As a general comment over both divisions, the judges were really looking for a correct way of going, a correct way of riding and an absolutely relaxed and willing horse.
Australian judge, Susie Hoevenaars commented after the ride of Dorothee Schneider on the five-year-old mare, Sisters Act OLD, “that this mare has three pure, natural gaits that were presented to their highest potential.”
This is what we love to see. The trots that were a more rider-created passagey movement were not well rewarded, especially as this often created a wide behind carriage. It also became obvious just HOW difficult it is to maintain a perfect rhythm and frame in those horses where the rider was perhaps as responsible for the gait as the horse, this was most often seen in trot.
Swinging backs, uphill tendency, hindlegs that come UNDER the center of gravity and carried were terms we would hear again and again. Riders that had their horses dependent on the reins for their balance, horses whose necks got a little tight or short or who had a tilting poll, especially in the lateral work, were all noticed and addressed. The horses needed to be showcased in true balance. They were also quick to penalize any increase in tempo in the extended gaits, and more than one horse had their trot score decreased just because of that.
Over the course of the day I think it would be fair to say that the score for submission was the largest deciding factor in the rankings.
Fundamentally, the horses all have such top gaits that it was the way they were presented that sorted out the standings. The judges were not shy in admitting that they really thought hard about the rankings of the top group.
For example, when deciding the trot score for Don Martillo, who immediately followed Ferrari in the order of go, Christoph Hess explained how the judges deliberated.
“If we compare the trot (of Don Martillo) to that of Ferrari, the latter may have a more expressive trot. However, the trot of Don Martillo is so powerful and so relaxed, this stallion also receives a 9.7 (the same score as Ferrari).”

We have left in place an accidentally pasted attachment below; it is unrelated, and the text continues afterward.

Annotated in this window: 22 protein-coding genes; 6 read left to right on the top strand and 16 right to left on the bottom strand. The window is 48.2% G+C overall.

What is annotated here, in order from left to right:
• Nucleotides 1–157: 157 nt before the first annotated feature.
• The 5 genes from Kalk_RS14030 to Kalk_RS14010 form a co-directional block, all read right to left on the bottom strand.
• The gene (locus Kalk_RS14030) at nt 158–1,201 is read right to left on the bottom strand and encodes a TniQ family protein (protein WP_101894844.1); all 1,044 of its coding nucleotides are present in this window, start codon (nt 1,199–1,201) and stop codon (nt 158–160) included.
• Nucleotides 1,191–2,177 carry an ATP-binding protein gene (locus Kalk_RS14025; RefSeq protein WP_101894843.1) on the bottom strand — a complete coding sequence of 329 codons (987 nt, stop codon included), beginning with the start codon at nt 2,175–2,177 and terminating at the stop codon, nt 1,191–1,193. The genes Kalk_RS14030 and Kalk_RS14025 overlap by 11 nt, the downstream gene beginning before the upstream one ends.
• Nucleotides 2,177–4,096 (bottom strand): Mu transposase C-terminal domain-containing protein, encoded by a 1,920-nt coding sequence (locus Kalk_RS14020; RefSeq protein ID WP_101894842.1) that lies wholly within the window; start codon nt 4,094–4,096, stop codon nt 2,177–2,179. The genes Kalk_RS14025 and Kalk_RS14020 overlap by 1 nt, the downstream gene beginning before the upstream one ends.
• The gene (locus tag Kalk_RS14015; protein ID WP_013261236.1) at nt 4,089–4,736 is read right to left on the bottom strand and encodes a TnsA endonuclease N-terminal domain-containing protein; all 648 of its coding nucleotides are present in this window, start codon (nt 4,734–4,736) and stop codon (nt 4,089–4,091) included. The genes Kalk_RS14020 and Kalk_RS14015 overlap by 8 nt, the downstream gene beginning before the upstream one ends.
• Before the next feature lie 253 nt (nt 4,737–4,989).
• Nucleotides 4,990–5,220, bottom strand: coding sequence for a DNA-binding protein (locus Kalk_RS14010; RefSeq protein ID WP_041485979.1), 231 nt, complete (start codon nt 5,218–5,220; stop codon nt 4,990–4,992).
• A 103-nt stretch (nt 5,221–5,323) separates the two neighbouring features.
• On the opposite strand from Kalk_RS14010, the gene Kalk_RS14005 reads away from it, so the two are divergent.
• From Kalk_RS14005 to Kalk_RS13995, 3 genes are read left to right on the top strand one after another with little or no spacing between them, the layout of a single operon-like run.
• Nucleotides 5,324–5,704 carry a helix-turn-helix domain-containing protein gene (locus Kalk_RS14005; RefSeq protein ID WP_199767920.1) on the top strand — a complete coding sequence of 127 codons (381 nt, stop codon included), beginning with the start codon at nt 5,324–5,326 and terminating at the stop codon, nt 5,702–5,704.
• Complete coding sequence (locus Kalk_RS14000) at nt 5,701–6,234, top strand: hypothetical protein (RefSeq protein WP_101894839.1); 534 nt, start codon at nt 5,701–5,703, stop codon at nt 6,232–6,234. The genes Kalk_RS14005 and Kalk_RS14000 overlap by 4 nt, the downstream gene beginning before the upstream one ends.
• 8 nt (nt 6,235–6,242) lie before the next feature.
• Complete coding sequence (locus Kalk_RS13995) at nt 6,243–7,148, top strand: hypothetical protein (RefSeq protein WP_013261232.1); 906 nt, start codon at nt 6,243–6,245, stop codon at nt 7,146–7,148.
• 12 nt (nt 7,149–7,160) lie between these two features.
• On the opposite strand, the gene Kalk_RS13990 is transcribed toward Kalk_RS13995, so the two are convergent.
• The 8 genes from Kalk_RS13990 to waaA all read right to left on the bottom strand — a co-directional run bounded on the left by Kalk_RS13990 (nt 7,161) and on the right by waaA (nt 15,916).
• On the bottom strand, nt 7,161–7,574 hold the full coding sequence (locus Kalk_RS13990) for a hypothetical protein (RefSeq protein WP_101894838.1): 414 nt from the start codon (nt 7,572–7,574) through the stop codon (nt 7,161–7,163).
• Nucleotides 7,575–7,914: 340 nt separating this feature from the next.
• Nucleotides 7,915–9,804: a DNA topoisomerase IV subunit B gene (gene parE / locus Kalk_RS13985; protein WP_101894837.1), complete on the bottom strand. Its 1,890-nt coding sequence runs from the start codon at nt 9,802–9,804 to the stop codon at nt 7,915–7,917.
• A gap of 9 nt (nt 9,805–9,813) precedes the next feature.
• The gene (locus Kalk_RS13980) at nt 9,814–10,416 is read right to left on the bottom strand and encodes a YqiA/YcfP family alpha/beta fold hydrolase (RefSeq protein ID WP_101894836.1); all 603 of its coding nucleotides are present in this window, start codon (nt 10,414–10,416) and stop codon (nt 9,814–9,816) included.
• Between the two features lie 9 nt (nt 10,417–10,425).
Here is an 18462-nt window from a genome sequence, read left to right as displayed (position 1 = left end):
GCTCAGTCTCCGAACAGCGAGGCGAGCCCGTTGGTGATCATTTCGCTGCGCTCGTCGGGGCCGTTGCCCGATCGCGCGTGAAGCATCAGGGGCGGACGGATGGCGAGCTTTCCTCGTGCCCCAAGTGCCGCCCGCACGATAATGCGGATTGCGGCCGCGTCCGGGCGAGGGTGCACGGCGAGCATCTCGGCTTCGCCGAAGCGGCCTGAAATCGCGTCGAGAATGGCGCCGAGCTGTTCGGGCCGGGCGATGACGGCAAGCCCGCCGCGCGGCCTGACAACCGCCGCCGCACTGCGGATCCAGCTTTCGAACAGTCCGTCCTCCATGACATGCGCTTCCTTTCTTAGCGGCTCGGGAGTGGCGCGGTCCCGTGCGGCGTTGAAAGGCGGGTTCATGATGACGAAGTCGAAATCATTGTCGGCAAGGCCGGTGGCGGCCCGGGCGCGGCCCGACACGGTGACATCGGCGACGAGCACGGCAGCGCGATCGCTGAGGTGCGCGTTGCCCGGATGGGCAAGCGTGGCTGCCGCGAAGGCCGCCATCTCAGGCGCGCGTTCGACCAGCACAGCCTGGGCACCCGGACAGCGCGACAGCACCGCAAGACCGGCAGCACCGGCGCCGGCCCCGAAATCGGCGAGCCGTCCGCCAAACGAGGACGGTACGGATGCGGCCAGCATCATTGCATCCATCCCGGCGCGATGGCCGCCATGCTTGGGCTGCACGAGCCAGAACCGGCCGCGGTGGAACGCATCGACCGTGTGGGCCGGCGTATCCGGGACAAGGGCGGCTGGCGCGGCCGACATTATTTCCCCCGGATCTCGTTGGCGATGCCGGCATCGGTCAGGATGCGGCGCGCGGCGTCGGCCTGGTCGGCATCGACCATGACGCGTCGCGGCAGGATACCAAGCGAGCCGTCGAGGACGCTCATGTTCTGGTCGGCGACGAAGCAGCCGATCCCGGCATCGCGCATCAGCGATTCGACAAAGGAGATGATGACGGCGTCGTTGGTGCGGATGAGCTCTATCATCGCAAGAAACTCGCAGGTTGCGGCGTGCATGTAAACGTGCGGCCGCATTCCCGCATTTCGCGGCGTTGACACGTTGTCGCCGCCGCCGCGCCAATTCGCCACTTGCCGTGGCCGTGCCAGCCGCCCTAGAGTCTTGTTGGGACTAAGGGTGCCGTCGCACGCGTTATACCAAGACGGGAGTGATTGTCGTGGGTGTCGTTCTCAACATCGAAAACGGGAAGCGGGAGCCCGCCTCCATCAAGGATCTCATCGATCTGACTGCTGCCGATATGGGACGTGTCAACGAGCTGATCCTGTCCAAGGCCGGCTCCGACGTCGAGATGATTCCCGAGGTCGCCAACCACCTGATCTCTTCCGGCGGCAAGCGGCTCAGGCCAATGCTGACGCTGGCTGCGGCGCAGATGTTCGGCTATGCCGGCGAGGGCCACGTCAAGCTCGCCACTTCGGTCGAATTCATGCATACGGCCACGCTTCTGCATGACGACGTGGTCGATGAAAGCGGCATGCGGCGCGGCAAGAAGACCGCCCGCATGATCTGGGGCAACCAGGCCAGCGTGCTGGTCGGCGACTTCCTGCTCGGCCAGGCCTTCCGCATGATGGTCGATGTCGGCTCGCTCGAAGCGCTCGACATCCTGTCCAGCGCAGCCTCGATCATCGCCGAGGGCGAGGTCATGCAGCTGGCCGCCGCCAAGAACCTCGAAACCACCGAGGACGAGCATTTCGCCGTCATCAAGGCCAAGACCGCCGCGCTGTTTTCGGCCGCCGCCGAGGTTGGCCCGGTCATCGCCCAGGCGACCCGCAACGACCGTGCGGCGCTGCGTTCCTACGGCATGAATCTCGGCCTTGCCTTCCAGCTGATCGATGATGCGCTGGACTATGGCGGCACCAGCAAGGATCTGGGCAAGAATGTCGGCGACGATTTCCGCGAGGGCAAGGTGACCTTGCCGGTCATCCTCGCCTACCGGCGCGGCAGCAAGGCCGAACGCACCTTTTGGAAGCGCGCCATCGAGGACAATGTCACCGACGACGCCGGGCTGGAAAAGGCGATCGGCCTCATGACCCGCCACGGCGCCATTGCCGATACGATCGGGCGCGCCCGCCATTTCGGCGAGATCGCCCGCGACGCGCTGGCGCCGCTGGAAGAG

In fact for many of the horses who were to score very high marks for at least one of their gaits, the deliberations lasted for some time.
In both divisions, the third ranked pair were probably not placed higher because of lower than expected submission scores.
In the five-year-old championship, Hesselhoej Donkey Boy had issues in two transitions in and out of canter. In the news conference, the rider, Jan Møller Christensen, was quick to blame himself for the errors, which the judging panel appreciated. But a submission score of 8.4 assured him of the bronze medal. It was heartening to hear Jan Møller hope that he keeps the ride on the stallion and has the chance to present him again as a six-year-old.
Quel Filou has the most amazing soft yet powerful trot that covers ground and also has tremendous cadence, freedom of the shoulder and ability to adjust between collection and extension (the trot scored 9.8).
As he started the test, I think there were quite a few who thought that he could win the class.
However, an error of course and some fairly large tension in one flying change did the damage. Severo Jurado Lopez commented later that even with him making a mistake the horse could win a medal, such was his quality.